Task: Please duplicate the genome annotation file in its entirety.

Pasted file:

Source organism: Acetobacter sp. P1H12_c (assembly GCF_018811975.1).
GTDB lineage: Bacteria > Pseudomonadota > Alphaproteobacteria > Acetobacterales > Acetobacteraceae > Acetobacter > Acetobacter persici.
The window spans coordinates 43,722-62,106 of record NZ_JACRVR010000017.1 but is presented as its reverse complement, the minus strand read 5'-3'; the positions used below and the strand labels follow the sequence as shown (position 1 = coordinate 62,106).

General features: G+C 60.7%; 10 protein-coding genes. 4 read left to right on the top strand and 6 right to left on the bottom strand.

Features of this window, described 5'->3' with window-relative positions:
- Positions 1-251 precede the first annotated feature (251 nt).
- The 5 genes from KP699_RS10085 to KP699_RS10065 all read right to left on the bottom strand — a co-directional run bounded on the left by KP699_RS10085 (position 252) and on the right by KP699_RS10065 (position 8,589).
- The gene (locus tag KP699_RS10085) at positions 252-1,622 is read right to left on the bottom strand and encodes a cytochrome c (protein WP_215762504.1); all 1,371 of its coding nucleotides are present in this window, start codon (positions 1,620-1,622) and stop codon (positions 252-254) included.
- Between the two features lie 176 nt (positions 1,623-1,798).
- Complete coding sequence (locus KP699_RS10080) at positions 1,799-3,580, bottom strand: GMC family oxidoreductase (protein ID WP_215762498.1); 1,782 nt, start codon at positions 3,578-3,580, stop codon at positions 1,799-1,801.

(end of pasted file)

Source organism: Acetobacter sp. P1H12_c (assembly GCF_018811975.1).
GTDB lineage: Bacteria > Pseudomonadota > Alphaproteobacteria > Acetobacterales > Acetobacteraceae > Acetobacter > Acetobacter persici.
The window spans coordinates 43,722-62,106 of record NZ_JACRVR010000017.1 but is presented as its reverse complement, the minus strand read 5'-3'; the positions used below and the strand labels follow the sequence as shown (position 1 = coordinate 62,106).

General features: G+C 60.7%; 10 protein-coding genes. 4 read left to right on the top strand and 6 right to left on the bottom strand.

Features of this window, described 5'->3' with window-relative positions:
- Positions 1-251 precede the first annotated feature (251 nt).
- The 5 genes from KP699_RS10085 to KP699_RS10065 all read right to left on the bottom strand — a co-directional run bounded on the left by KP699_RS10085 (position 252) and on the right by KP699_RS10065 (position 8,589).
- The gene (locus tag KP699_RS10085) at positions 252-1,622 is read right to left on the bottom strand and encodes a cytochrome c (protein WP_215762504.1); all 1,371 of its coding nucleotides are present in this window, start codon (positions 1,620-1,622) and stop codon (positions 252-254) included.
- Between the two features lie 176 nt (positions 1,623-1,798).
- Complete coding sequence (locus KP699_RS10080) at positions 1,799-3,580, bottom strand: GMC family oxidoreductase (protein ID WP_215762498.1); 1,782 nt, start codon at positions 3,578-3,580, stop codon at positions 1,799-1,801.